|Employer/Manager Workers Small Business Supervisor JHSC Member Health and Safety Ergonomist Healthcare Professional Engineering Professional|
A health care professional who treats a person with a work-related MSD will need to outline any limitations to activity. For example, a person with a shoulder strain, may be advised to position their work close to their body between the level of their chest and waist, and to minimize the weight handled.
The person with the MSD, their employer, and the WSIB use updates in abilities from health care professionals to identify safe and suitable work
The MSD Prevention Guideline, and in particular the mini posters in the Quick Start Guide, can be used to educate patients on the workplace factors that generally increase the risk and re-aggravation of MSD.
There is strong evidence that physical factors in the workplace and how work is organized greatly increase a person’s chance of developing an MSD, and may influence recovery and re-aggravation of the MSD. Despite this evidence, it sometimes happens that a person’s low back or shoulder pain is attributed to individual factors such as “susceptibility” or “predisposition”, and to activities such as “gardening”. This does not take away from the separate and substantial contribution of workplace MSD hazards to the development and aggravation of MSD experienced in the workplace.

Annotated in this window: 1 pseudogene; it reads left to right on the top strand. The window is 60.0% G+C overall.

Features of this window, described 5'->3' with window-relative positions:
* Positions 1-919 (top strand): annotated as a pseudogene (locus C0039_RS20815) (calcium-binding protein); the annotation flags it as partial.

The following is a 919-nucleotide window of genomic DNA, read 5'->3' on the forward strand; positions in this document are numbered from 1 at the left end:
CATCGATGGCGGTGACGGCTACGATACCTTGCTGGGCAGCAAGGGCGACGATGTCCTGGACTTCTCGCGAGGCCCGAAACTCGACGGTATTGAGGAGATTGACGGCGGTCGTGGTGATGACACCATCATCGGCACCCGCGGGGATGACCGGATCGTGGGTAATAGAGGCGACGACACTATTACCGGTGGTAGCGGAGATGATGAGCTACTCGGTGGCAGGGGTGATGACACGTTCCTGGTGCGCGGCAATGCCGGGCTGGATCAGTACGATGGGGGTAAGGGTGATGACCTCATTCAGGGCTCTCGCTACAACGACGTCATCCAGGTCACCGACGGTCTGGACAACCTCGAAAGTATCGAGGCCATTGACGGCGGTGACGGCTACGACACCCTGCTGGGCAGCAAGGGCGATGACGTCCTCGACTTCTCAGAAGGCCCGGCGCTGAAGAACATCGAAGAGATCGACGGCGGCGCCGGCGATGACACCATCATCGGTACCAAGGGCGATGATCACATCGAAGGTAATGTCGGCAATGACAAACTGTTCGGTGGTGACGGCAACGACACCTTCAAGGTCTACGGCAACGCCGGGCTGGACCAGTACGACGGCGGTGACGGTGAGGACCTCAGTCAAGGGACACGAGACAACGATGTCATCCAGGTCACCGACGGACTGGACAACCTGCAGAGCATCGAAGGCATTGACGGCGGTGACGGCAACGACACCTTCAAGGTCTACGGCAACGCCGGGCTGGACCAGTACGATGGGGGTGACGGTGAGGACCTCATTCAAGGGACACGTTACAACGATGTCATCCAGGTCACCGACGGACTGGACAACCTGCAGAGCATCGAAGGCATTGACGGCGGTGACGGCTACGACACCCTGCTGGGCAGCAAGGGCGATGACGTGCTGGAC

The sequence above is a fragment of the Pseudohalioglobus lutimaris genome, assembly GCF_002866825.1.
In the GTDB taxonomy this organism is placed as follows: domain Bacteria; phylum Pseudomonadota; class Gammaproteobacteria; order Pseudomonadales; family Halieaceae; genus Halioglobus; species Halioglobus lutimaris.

Key MSD hazards include high forces exerted by workers, awkward postures, repetition, vibration, local contact stress and cold. One or more of these are seen in tasks such as lifting from the floor; twisting when lifting; working with arms overhead; gripping or holding objects or tools for extended periods, especially in a non-power grip; using vibrating tools; prolonged standing and long hours working with a computer.
By themselves, job rotation and “lifting properly” have not been shown to be effective as MSD controls. There is no evidence to support the use of lumbar support belts – or back belts – to prevent back injury, and the Ministry of Labour warns of the potential health risks in wearing them for this purpose. There is evidence to support that changes in work activity based on ergonomic principles will help to reduce MSD hazards.
For low back pain, lifting objects from the floor is the largest risk factor, rather than the object weight alone.
People differ in the level of MSD hazard that causes injuries and disorders, just like any other occupational hazard, such as noise. So reports of pain and discomfort of one or a number of workers act as an early warning sign that some job tasks are overloading parts of the body. If multiple people show similar patterns of pain doing comparable work, it greatly increases the likelihood that a substantial MSD hazard is present in their work. This does not mean a single worker’s report can be ignored however.
This resource, written in non-technical language, may be useful when educating patients/clients about workplace factors that generally increase the risk and aggravation of MSD.